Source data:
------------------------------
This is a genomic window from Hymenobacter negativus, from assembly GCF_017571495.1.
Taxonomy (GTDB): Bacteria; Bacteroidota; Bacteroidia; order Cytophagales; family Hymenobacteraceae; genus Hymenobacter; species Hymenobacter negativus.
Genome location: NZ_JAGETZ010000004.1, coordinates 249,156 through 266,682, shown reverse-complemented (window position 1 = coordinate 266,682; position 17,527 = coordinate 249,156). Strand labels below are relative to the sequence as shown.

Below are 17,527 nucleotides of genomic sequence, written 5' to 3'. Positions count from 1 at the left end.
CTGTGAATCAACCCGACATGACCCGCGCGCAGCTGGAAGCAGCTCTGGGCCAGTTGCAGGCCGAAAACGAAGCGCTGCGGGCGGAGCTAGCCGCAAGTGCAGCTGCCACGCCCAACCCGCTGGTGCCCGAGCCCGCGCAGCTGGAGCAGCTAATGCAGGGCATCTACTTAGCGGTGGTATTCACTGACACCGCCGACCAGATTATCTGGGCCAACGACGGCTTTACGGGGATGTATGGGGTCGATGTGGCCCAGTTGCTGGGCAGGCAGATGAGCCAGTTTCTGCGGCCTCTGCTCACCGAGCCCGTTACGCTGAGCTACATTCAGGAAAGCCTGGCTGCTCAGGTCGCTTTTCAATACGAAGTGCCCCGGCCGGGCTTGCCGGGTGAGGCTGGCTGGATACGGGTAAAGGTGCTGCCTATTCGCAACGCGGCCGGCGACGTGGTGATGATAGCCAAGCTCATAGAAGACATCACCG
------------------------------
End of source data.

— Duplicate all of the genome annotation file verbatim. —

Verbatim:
This is a genomic window from Hymenobacter negativus, from assembly GCF_017571495.1.
Taxonomy (GTDB): Bacteria; Bacteroidota; Bacteroidia; order Cytophagales; family Hymenobacteraceae; genus Hymenobacter; species Hymenobacter negativus.
Genome location: NZ_JAGETZ010000004.1, coordinates 249,156 through 266,682, shown reverse-complemented (window position 1 = coordinate 266,682; position 17,527 = coordinate 249,156). Strand labels below are relative to the sequence as shown.

Below are 17,527 nucleotides of genomic sequence, written 5' to 3'. Positions count from 1 at the left end.
CTGTGAATCAACCCGACATGACCCGCGCGCAGCTGGAAGCAGCTCTGGGCCAGTTGCAGGCCGAAAACGAAGCGCTGCGGGCGGAGCTAGCCGCAAGTGCAGCTGCCACGCCCAACCCGCTGGTGCCCGAGCCCGCGCAGCTGGAGCAGCTAATGCAGGGCATCTACTTAGCGGTGGTATTCACTGACACCGCCGACCAGATTATCTGGGCCAACGACGGCTTTACGGGGATGTATGGGGTCGATGTGGCCCAGTTGCTGGGCAGGCAGATGAGCCAGTTTCTGCGGCCTCTGCTCACCGAGCCCGTTACGCTGAGCTACATTCAGGAAAGCCTGGCTGCTCAGGTCGCTTTTCAATACGAAGTGCCCCGGCCGGGCTTGCCGGGTGAGGCTGGCTGGATACGGGTAAAGGTGCTGCCTATTCGCAACGCGGCCGGCGACGTGGTGATGATAGCCAAGCTCATAGAAGACATCACCG